Stone, a self-anointed "backwoods, country-kid raised on meat and potatoes," said he's working to redefine the rhythm and blues genre. From Stone's standpoint, it's a category of music that's been diluted recently by songs that lack substance.
"I don't want to be that," he said. "I don't want to fit in that box."
What Stone does want to do, is be soulful. He wants to perform live music and he wants to entertain crowds. He's one who takes his craft seriously, but not himself.
"I take the music and the art very serious, but I'm a clown," said Stone. "I'm just a dude who loves to sing, be a dork, and I think people enjoy that. I think people like to come to a place where they feel comfortable with the performer and with the artist, and they feel maybe a connection through the vulnerability of just being myself."
Like many Seahawks players, Stone claims he grew up with a chip on his shoulder.
As a child, he had aspirations to do "something incredible" with his love for music that, coming from a small-town, people told him he couldn't do. Those doubters helped fuel Stone's fire.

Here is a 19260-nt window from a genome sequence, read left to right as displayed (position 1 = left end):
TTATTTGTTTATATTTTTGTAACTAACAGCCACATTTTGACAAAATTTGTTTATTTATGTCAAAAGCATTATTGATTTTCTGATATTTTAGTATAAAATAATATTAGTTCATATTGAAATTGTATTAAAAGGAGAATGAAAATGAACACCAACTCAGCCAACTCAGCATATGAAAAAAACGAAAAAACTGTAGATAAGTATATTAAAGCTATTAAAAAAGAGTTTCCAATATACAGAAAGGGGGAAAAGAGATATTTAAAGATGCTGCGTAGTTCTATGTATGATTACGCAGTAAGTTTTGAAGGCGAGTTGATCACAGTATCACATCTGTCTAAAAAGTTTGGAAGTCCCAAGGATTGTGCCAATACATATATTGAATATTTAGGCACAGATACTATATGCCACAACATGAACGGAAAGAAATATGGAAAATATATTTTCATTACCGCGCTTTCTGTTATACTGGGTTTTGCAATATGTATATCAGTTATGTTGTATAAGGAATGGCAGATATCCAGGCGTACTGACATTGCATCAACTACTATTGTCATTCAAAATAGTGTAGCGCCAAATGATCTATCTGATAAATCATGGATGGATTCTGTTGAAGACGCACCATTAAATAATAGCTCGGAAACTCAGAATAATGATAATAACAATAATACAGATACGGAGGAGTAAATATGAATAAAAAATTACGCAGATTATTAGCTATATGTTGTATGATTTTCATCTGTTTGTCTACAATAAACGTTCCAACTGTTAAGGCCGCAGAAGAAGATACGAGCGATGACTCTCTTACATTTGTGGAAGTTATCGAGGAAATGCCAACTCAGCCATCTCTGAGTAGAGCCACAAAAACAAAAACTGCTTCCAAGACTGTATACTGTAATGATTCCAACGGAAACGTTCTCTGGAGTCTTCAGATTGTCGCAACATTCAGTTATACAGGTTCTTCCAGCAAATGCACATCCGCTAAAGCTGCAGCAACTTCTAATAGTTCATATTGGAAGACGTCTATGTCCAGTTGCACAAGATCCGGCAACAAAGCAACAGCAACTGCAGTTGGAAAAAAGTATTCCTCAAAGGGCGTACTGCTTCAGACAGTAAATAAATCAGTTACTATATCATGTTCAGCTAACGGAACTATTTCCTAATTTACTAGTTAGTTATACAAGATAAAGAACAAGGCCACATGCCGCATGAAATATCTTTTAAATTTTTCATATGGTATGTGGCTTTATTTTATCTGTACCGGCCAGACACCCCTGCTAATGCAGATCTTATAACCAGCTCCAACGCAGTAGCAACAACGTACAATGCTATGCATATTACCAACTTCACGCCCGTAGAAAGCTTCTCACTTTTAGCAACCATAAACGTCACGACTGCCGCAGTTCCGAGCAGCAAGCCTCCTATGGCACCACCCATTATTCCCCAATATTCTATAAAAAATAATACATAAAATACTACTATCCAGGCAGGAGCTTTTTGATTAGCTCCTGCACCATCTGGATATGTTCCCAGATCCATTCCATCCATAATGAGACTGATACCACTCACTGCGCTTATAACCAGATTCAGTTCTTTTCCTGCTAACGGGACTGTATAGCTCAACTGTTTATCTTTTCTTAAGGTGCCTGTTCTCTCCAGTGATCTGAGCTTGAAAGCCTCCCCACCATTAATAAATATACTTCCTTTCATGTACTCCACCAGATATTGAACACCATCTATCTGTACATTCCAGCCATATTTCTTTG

"That always kind of inspired me," he said. "Still to this day I haven't really achieved what I want to achieve. I haven't fulfilled the entirety of my dream yet.
"I still have that chip on my shoulder."
Stone said knowing he has the support of Carroll, the players, and the 12s has made his musical journey all the more astonishing.
"I don't expect any of this stuff," said Stone. "I don't expect people to show up to the shows even. It's still kind of unbelievable that I show up and people are in the audience, they know my songs, and they like the music.
"To have Pete and a good amount of the Seahawks' support, it's so flattering."